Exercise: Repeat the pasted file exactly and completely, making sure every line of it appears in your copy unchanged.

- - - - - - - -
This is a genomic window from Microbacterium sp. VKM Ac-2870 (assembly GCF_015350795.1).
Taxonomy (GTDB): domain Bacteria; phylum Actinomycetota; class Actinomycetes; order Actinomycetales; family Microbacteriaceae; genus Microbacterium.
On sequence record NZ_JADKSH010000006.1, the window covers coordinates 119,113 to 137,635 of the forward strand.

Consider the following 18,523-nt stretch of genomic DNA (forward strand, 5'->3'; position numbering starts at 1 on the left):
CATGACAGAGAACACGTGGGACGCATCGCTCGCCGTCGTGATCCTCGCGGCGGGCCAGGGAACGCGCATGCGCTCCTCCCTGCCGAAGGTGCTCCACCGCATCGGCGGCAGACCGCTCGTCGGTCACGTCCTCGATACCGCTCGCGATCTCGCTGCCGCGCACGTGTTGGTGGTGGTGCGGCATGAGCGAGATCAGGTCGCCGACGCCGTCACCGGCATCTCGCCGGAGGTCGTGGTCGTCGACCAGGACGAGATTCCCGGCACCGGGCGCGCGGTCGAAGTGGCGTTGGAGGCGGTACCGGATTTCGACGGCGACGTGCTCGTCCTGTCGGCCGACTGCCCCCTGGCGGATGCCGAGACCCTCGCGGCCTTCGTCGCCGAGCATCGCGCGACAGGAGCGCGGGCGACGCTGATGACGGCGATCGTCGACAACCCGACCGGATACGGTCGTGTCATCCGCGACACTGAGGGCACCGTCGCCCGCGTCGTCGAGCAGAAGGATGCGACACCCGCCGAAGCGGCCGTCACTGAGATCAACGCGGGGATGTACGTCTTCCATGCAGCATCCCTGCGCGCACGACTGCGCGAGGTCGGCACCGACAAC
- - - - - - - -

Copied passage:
This is a genomic window from Microbacterium sp. VKM Ac-2870 (assembly GCF_015350795.1).
Taxonomy (GTDB): domain Bacteria; phylum Actinomycetota; class Actinomycetes; order Actinomycetales; family Microbacteriaceae; genus Microbacterium.
On sequence record NZ_JADKSH010000006.1, the window covers coordinates 119,113 to 137,635 of the forward strand.

Consider the following 18,523-nt stretch of genomic DNA (forward strand, 5'->3'; position numbering starts at 1 on the left):
CATGACAGAGAACACGTGGGACGCATCGCTCGCCGTCGTGATCCTCGCGGCGGGCCAGGGAACGCGCATGCGCTCCTCCCTGCCGAAGGTGCTCCACCGCATCGGCGGCAGACCGCTCGTCGGTCACGTCCTCGATACCGCTCGCGATCTCGCTGCCGCGCACGTGTTGGTGGTGGTGCGGCATGAGCGAGATCAGGTCGCCGACGCCGTCACCGGCATCTCGCCGGAGGTCGTGGTCGTCGACCAGGACGAGATTCCCGGCACCGGGCGCGCGGTCGAAGTGGCGTTGGAGGCGGTACCGGATTTCGACGGCGACGTGCTCGTCCTGTCGGCCGACTGCCCCCTGGCGGATGCCGAGACCCTCGCGGCCTTCGTCGCCGAGCATCGCGCGACAGGAGCGCGGGCGACGCTGATGACGGCGATCGTCGACAACCCGACCGGATACGGTCGTGTCATCCGCGACACTGAGGGCACCGTCGCCCGCGTCGTCGAGCAGAAGGATGCGACACCCGCCGAAGCGGCCGTCACTGAGATCAACGCGGGGATGTACGTCTTCCATGCAGCATCCCTGCGCGCACGACTGCGCGAGGTCGGCACCGACAAC